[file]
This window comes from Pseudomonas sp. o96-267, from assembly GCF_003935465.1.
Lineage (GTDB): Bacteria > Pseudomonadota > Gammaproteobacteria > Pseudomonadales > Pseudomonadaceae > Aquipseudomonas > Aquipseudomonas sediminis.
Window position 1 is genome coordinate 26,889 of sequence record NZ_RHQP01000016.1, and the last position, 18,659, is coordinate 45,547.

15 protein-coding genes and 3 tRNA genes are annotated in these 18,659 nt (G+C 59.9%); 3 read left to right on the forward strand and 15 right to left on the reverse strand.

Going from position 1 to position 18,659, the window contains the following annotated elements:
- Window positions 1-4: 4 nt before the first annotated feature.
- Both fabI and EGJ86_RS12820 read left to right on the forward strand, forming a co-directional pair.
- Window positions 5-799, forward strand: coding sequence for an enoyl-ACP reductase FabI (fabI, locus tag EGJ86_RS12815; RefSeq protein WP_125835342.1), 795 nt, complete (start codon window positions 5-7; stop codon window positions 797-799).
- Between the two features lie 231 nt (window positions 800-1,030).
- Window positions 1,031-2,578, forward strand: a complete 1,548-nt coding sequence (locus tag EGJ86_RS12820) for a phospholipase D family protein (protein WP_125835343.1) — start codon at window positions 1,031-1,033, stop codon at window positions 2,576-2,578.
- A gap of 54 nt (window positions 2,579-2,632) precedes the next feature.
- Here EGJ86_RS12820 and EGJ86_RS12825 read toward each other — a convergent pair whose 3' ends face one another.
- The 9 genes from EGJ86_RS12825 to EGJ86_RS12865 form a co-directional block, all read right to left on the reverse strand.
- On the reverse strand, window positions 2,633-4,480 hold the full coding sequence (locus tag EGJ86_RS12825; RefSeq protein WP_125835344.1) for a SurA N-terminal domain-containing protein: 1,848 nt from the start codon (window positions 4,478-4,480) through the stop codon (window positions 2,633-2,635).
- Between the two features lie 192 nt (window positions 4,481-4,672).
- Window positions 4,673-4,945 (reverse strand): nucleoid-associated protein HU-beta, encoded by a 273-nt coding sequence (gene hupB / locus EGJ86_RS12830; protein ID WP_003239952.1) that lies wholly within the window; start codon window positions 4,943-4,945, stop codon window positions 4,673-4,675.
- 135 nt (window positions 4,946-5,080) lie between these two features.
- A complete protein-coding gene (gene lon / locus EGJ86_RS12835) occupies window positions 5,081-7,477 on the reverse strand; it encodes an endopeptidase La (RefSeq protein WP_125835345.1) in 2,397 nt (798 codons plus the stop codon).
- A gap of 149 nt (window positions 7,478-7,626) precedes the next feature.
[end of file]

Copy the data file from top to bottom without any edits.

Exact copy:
This window comes from Pseudomonas sp. o96-267, from assembly GCF_003935465.1.
Lineage (GTDB): Bacteria > Pseudomonadota > Gammaproteobacteria > Pseudomonadales > Pseudomonadaceae > Aquipseudomonas > Aquipseudomonas sediminis.
Window position 1 is genome coordinate 26,889 of sequence record NZ_RHQP01000016.1, and the last position, 18,659, is coordinate 45,547.

15 protein-coding genes and 3 tRNA genes are annotated in these 18,659 nt (G+C 59.9%); 3 read left to right on the forward strand and 15 right to left on the reverse strand.

Going from position 1 to position 18,659, the window contains the following annotated elements:
- Window positions 1-4: 4 nt before the first annotated feature.
- Both fabI and EGJ86_RS12820 read left to right on the forward strand, forming a co-directional pair.
- Window positions 5-799, forward strand: coding sequence for an enoyl-ACP reductase FabI (fabI, locus tag EGJ86_RS12815; RefSeq protein WP_125835342.1), 795 nt, complete (start codon window positions 5-7; stop codon window positions 797-799).
- Between the two features lie 231 nt (window positions 800-1,030).
- Window positions 1,031-2,578, forward strand: a complete 1,548-nt coding sequence (locus tag EGJ86_RS12820) for a phospholipase D family protein (protein WP_125835343.1) — start codon at window positions 1,031-1,033, stop codon at window positions 2,576-2,578.
- A gap of 54 nt (window positions 2,579-2,632) precedes the next feature.
- Here EGJ86_RS12820 and EGJ86_RS12825 read toward each other — a convergent pair whose 3' ends face one another.
- The 9 genes from EGJ86_RS12825 to EGJ86_RS12865 form a co-directional block, all read right to left on the reverse strand.
- On the reverse strand, window positions 2,633-4,480 hold the full coding sequence (locus tag EGJ86_RS12825; RefSeq protein WP_125835344.1) for a SurA N-terminal domain-containing protein: 1,848 nt from the start codon (window positions 4,478-4,480) through the stop codon (window positions 2,633-2,635).
- Between the two features lie 192 nt (window positions 4,481-4,672).
- Window positions 4,673-4,945 (reverse strand): nucleoid-associated protein HU-beta, encoded by a 273-nt coding sequence (gene hupB / locus EGJ86_RS12830; protein ID WP_003239952.1) that lies wholly within the window; start codon window positions 4,943-4,945, stop codon window positions 4,673-4,675.
- 135 nt (window positions 4,946-5,080) lie between these two features.
- A complete protein-coding gene (gene lon / locus EGJ86_RS12835) occupies window positions 5,081-7,477 on the reverse strand; it encodes an endopeptidase La (RefSeq protein WP_125835345.1) in 2,397 nt (798 codons plus the stop codon).
- A gap of 149 nt (window positions 7,478-7,626) precedes the next feature.